W. o’ W. from Ken Rockwell

“I almost never meet anyone who discusses photography. Instead, people discuss camera profiles, Photoshop plugins and HDR regression algorithms, but no hobbyists seem to realize that the only thing that matters is what you see and do before you click the shutter.
The more you’re thinking about gear, the less you can think about the picture.

The less equipment I take, the better pictures I make.

The fewer lenses I bring, the better pictures I bring back.

The less crap I haul with me, the more good pictures I haul back at the end of the trip.”

Requirements trump regrets

On Christmas morning the basement flooded(!). That means the darkroom is not available until the entire space is made new. I had set aside a number of days during the holiday break for shooting, roll film processing, proofing, enlarging and testing of specific procedures; now, all those activities are pretty much pushed back until later in January. A deluge does not contribute to work flow.

Compared to other picture-making, the darkroom “work flow” does not necessarily flow. True, I’ve found a way to print economically, spread out over a few days at a time, but the film developing (a joy in itself [I kid you not]) only makes sense when batched into one or two days.

What if I were to risk mold or spoilage or further water damage by going out to shoot instead of dealing with the mess, because the shooting is more pressing? Insanity. How much am I willing to leave my father and my father-in-law during their holiday visits in order to pursue some or another project? No way. Which parts of my life have to wait so that other parts may resolve themselves, only for me, at some yet-to-be-defined plane of meaning and resonance?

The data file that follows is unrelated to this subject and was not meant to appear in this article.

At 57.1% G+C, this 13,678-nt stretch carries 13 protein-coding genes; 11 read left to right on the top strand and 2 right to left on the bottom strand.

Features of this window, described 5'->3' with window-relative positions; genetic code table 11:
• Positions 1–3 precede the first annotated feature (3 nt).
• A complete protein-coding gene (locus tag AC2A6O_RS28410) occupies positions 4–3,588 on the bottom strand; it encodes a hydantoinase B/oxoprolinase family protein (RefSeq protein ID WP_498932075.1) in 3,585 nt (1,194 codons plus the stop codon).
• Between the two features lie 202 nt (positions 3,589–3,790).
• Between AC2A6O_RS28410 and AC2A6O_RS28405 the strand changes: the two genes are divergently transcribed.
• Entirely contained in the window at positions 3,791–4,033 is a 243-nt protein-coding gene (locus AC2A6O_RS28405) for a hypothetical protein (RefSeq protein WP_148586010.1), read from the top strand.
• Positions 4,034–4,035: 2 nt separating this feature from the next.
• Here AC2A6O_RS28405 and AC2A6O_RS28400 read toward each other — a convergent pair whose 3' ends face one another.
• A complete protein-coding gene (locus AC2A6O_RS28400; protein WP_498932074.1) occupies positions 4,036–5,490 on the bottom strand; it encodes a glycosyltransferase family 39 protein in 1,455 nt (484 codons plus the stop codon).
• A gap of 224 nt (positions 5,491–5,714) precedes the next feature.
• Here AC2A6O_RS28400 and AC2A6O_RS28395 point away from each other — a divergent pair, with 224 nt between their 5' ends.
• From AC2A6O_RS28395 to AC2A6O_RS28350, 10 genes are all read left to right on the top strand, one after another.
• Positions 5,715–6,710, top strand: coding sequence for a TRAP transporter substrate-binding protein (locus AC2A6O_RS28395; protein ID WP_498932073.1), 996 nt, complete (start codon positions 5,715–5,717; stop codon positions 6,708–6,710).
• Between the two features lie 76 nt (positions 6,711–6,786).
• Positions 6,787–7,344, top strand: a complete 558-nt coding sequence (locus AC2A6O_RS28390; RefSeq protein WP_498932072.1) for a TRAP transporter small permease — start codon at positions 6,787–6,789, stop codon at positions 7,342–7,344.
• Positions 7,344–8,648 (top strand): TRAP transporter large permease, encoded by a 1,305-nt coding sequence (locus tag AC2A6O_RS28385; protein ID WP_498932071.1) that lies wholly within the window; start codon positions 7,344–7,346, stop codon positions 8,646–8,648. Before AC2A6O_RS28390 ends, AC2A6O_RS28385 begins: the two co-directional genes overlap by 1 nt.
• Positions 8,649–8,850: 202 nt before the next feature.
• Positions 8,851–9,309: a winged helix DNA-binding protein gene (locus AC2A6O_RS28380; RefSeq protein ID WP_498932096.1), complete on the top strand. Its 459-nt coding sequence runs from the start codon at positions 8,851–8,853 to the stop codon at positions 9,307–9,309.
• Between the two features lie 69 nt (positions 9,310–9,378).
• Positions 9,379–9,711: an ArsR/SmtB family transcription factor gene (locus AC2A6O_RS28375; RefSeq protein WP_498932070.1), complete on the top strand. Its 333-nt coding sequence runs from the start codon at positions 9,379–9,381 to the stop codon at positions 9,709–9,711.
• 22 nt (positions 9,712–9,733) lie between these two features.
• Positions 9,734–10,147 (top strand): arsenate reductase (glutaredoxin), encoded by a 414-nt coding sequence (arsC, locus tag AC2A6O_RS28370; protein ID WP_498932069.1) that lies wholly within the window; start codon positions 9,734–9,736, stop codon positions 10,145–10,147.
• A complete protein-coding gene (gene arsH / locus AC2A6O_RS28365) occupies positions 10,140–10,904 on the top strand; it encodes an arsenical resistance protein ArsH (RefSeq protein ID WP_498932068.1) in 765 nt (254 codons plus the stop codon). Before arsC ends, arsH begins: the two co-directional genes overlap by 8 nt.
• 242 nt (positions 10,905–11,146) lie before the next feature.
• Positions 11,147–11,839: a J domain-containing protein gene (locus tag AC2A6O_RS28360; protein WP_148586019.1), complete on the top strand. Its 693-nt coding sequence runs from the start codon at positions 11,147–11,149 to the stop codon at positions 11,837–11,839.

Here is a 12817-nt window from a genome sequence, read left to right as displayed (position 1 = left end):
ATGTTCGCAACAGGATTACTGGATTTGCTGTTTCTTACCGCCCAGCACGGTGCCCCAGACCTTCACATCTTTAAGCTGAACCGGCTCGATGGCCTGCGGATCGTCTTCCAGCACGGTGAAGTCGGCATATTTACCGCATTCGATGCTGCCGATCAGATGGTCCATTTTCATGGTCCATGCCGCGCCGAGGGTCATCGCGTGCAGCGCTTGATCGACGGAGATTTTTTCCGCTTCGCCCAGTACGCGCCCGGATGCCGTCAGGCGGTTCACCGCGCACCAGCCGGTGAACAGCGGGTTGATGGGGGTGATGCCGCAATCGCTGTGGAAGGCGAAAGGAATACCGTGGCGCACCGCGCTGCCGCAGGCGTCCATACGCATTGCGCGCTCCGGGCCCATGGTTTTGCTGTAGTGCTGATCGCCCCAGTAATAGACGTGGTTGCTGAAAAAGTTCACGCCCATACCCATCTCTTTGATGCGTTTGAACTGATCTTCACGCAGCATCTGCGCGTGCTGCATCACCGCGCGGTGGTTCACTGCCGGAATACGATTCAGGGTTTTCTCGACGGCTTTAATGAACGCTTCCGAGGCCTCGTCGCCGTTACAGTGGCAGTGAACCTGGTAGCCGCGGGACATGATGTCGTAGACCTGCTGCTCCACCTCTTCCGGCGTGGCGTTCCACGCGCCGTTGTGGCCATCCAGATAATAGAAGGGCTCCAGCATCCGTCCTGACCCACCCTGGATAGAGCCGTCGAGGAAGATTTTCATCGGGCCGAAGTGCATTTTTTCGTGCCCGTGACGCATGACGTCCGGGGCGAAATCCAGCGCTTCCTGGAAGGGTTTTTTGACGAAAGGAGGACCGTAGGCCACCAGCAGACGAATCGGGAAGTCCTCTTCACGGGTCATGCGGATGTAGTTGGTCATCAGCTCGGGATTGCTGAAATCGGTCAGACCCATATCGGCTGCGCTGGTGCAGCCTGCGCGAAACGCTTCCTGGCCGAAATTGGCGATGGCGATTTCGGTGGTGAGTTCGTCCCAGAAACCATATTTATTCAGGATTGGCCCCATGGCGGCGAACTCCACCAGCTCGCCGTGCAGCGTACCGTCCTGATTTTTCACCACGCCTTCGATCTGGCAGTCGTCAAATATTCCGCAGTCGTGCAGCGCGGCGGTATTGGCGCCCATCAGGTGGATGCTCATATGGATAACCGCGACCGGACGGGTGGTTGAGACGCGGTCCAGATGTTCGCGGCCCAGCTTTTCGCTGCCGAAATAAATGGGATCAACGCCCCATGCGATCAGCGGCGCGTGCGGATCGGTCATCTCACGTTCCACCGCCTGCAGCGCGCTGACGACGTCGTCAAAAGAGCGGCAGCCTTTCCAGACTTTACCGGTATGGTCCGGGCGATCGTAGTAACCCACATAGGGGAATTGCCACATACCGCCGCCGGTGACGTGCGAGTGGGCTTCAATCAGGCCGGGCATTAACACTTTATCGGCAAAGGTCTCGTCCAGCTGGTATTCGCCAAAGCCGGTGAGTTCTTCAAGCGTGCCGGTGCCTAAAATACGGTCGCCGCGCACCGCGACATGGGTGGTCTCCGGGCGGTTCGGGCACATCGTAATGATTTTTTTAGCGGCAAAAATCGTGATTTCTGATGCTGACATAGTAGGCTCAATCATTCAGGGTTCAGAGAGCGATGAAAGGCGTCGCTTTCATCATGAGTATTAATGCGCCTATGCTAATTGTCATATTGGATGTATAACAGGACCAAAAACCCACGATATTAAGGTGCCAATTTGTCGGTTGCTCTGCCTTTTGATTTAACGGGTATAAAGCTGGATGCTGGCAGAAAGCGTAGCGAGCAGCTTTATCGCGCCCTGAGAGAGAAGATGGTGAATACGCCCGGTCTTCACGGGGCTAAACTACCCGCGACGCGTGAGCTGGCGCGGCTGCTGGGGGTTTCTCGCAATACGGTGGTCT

In one English teacher’s recent retirement speech to the rest of the faculty, he expressed what amounted to an apology to his family for the extent to which his career had consumed him and his available time. The tone of that part of his remarks was oddly unsettling (but not unwelcome, since these speeches are usually a tad more cookie-cutter). His wife and son were present; he sounded truly contrite.

Nicholas Nixon made a reference, at his last Chicago appearance at Columbia College, to being less than immersed in his children’s childhoods. It struck the same melancholy note, albeit buoyed by their eventual apparent coming to terms with his lifestyle.

As the Sean Connery character Jim Malone says in “The Untouchables,”  “You see what I’m saying is, what are you prepared to do?”

Update: I started preparing this post on the 26th, and now, (the 29th) NYT published a not-unrelated article in the Science section, written by John Tierney, about a curable human frailty: pleasure procrastination.

Devoto Holiday Roundup

Happy holidays to all, from hours-old Isaac to SteveandGinger.